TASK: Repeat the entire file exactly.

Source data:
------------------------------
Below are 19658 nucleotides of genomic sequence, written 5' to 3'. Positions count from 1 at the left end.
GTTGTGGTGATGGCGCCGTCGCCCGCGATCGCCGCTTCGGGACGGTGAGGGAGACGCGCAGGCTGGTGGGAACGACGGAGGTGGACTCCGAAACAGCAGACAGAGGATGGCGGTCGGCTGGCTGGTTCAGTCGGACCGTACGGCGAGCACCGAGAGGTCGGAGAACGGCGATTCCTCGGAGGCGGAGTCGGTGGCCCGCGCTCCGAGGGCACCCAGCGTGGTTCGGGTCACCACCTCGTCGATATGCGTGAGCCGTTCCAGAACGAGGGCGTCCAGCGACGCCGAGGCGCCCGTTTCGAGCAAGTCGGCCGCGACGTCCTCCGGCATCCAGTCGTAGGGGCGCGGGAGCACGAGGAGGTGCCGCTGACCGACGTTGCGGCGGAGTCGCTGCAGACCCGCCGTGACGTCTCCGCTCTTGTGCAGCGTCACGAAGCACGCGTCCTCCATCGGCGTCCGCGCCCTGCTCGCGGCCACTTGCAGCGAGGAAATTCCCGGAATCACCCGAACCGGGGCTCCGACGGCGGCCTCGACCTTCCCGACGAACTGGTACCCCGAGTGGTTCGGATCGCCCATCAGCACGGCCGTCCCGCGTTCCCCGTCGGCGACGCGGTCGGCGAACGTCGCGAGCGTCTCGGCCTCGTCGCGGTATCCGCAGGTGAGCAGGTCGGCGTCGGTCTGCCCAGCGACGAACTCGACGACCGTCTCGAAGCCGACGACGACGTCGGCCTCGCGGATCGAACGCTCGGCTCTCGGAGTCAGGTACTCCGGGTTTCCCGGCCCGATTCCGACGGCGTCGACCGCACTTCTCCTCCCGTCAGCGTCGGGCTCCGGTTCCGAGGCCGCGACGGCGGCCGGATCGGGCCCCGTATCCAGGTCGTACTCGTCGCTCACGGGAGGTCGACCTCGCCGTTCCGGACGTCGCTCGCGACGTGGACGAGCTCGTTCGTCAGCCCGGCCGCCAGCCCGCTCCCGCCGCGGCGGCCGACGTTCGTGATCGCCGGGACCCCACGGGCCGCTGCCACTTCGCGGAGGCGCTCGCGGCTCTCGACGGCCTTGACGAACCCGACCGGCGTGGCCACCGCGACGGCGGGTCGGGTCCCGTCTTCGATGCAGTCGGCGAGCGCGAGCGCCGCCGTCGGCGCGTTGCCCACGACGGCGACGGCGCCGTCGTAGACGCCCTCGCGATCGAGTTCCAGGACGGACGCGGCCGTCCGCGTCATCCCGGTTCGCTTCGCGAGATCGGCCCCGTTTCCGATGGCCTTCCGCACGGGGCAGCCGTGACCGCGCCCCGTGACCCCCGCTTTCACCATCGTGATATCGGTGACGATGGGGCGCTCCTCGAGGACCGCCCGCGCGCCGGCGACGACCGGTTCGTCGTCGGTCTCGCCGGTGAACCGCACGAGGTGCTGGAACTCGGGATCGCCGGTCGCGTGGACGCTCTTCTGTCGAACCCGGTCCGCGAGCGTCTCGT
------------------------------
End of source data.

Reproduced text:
Below are 19658 nucleotides of genomic sequence, written 5' to 3'. Positions count from 1 at the left end.
GTTGTGGTGATGGCGCCGTCGCCCGCGATCGCCGCTTCGGGACGGTGAGGGAGACGCGCAGGCTGGTGGGAACGACGGAGGTGGACTCCGAAACAGCAGACAGAGGATGGCGGTCGGCTGGCTGGTTCAGTCGGACCGTACGGCGAGCACCGAGAGGTCGGAGAACGGCGATTCCTCGGAGGCGGAGTCGGTGGCCCGCGCTCCGAGGGCACCCAGCGTGGTTCGGGTCACCACCTCGTCGATATGCGTGAGCCGTTCCAGAACGAGGGCGTCCAGCGACGCCGAGGCGCCCGTTTCGAGCAAGTCGGCCGCGACGTCCTCCGGCATCCAGTCGTAGGGGCGCGGGAGCACGAGGAGGTGCCGCTGACCGACGTTGCGGCGGAGTCGCTGCAGACCCGCCGTGACGTCTCCGCTCTTGTGCAGCGTCACGAAGCACGCGTCCTCCATCGGCGTCCGCGCCCTGCTCGCGGCCACTTGCAGCGAGGAAATTCCCGGAATCACCCGAACCGGGGCTCCGACGGCGGCCTCGACCTTCCCGACGAACTGGTACCCCGAGTGGTTCGGATCGCCCATCAGCACGGCCGTCCCGCGTTCCCCGTCGGCGACGCGGTCGGCGAACGTCGCGAGCGTCTCGGCCTCGTCGCGGTATCCGCAGGTGAGCAGGTCGGCGTCGGTCTGCCCAGCGACGAACTCGACGACCGTCTCGAAGCCGACGACGACGTCGGCCTCGCGGATCGAACGCTCGGCTCTCGGAGTCAGGTACTCCGGGTTTCCCGGCCCGATTCCGACGGCGTCGACCGCACTTCTCCTCCCGTCAGCGTCGGGCTCCGGTTCCGAGGCCGCGACGGCGGCCGGATCGGGCCCCGTATCCAGGTCGTACTCGTCGCTCACGGGAGGTCGACCTCGCCGTTCCGGACGTCGCTCGCGACGTGGACGAGCTCGTTCGTCAGCCCGGCCGCCAGCCCGCTCCCGCCGCGGCGGCCGACGTTCGTGATCGCCGGGACCCCACGGGCCGCTGCCACTTCGCGGAGGCGCTCGCGGCTCTCGACGGCCTTGACGAACCCGACCGGCGTGGCCACCGCGACGGCGGGTCGGGTCCCGTCTTCGATGCAGTCGGCGAGCGCGAGCGCCGCCGTCGGCGCGTTGCCCACGACGGCGACGGCGCCGTCGTAGACGCCCTCGCGATCGAGTTCCAGGACGGACGCGGCCGTCCGCGTCATCCCGGTTCGCTTCGCGAGATCGGCCCCGTTTCCGATGGCCTTCCGCACGGGGCAGCCGTGACCGCGCCCCGTGACCCCCGCTTTCACCATCGTGATATCGGTGACGATGGGGCGCTCCTCGAGGACCGCCCGCGCGCCGGCGACGACCGGTTCGTCGTCGGTCTCGCCGGTGAACCGCACGAGGTGCTGGAACTCGGGATCGCCGGTCGCGTGGACGCTCTTCTGTCGAACCCGGTCCGCGAGCGTCTCGT